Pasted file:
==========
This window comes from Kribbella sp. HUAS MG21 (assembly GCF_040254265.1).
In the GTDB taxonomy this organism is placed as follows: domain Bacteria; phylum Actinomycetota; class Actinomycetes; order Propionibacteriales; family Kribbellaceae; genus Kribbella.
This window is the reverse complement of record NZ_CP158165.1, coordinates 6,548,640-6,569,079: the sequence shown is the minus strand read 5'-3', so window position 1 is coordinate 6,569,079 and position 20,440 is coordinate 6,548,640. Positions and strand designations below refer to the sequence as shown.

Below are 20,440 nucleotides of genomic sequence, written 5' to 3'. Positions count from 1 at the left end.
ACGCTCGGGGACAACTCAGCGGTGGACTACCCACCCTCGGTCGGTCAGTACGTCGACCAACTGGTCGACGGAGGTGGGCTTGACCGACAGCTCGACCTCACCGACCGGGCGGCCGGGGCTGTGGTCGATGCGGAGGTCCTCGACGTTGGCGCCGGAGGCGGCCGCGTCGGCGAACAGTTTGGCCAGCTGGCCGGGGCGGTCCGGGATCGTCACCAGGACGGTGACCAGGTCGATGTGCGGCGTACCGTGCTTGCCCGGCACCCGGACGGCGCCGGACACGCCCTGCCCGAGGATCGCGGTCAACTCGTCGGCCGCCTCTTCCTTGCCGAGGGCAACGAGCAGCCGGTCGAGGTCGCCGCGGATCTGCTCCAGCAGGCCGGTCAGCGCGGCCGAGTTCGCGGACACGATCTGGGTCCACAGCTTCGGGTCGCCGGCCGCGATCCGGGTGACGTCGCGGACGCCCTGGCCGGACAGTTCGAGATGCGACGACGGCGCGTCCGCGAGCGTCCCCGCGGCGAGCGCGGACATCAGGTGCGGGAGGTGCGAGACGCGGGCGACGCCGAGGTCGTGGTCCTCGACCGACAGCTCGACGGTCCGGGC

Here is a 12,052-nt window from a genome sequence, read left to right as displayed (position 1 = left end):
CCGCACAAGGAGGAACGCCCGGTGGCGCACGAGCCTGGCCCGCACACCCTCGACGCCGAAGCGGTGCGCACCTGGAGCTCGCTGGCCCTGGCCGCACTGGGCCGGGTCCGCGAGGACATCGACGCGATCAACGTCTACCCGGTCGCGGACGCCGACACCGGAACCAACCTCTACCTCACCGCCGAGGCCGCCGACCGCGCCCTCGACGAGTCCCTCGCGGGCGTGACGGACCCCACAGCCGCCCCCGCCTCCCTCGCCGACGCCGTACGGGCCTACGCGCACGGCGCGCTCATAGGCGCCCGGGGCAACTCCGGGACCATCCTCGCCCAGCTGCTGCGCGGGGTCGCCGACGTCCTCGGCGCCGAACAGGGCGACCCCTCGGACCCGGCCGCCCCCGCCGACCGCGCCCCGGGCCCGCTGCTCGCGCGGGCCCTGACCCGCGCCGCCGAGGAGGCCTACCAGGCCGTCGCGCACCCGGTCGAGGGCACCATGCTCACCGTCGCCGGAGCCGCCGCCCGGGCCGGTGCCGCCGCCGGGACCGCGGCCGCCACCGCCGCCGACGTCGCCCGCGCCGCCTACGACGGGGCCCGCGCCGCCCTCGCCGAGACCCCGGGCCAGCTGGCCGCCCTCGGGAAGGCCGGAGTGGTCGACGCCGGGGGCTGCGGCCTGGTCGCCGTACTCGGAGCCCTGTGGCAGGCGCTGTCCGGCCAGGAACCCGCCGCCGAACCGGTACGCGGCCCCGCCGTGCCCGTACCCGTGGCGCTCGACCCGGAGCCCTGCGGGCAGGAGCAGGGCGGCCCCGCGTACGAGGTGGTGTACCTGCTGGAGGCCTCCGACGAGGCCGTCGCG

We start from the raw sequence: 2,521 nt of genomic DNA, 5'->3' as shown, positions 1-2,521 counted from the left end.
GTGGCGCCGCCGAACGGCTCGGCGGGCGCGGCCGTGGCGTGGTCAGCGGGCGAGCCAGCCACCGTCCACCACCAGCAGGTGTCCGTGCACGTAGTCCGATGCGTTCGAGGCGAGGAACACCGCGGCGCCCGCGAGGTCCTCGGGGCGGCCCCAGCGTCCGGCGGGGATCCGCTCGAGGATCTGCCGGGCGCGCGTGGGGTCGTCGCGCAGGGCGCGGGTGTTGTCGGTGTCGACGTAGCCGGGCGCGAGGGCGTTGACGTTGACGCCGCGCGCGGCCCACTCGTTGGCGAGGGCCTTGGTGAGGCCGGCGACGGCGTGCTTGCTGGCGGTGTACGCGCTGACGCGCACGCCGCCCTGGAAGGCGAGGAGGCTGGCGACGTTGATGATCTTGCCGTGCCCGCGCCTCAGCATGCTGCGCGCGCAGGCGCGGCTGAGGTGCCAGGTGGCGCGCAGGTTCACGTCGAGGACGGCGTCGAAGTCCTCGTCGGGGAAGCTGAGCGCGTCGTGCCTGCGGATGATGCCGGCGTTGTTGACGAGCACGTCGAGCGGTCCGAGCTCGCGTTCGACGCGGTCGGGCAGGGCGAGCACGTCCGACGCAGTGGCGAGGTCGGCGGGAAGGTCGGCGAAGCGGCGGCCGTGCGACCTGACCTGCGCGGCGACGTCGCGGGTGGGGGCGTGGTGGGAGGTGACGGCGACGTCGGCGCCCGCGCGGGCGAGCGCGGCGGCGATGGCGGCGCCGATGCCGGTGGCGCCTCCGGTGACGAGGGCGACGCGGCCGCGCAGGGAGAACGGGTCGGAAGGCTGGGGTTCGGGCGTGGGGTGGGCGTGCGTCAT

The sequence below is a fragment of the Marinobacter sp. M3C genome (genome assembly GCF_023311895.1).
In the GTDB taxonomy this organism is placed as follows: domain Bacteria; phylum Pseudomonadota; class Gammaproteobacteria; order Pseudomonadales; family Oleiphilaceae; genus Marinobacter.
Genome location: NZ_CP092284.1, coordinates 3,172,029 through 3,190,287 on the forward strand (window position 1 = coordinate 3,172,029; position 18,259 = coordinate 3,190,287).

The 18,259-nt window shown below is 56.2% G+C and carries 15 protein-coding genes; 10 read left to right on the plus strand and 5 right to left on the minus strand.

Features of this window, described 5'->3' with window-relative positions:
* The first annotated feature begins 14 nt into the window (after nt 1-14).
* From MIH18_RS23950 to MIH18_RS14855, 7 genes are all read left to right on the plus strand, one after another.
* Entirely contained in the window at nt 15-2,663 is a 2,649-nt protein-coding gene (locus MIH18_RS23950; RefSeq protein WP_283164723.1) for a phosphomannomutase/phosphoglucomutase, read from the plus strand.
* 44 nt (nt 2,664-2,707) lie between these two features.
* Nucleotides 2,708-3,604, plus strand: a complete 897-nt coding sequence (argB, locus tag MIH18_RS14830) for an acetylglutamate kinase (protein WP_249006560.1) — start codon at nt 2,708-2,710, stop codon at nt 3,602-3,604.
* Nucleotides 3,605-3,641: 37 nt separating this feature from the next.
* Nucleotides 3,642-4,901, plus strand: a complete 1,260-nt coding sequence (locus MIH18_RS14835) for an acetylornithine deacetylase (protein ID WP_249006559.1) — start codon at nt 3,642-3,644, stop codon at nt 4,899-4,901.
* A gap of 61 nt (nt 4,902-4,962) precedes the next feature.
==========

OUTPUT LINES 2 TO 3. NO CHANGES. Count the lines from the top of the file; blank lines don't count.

In the GTDB taxonomy this organism is placed as follows: domain Bacteria; phylum Actinomycetota; class Actinomycetes; order Propionibacteriales; family Kribbellaceae; genus Kribbella.
This window is the reverse complement of record NZ_CP158165.1, coordinates 6,548,640-6,569,079: the sequence shown is the minus strand read 5'-3', so window position 1 is coordinate 6,569,079 and position 20,440 is coordinate 6,548,640. Positions and strand designations below refer to the sequence as shown.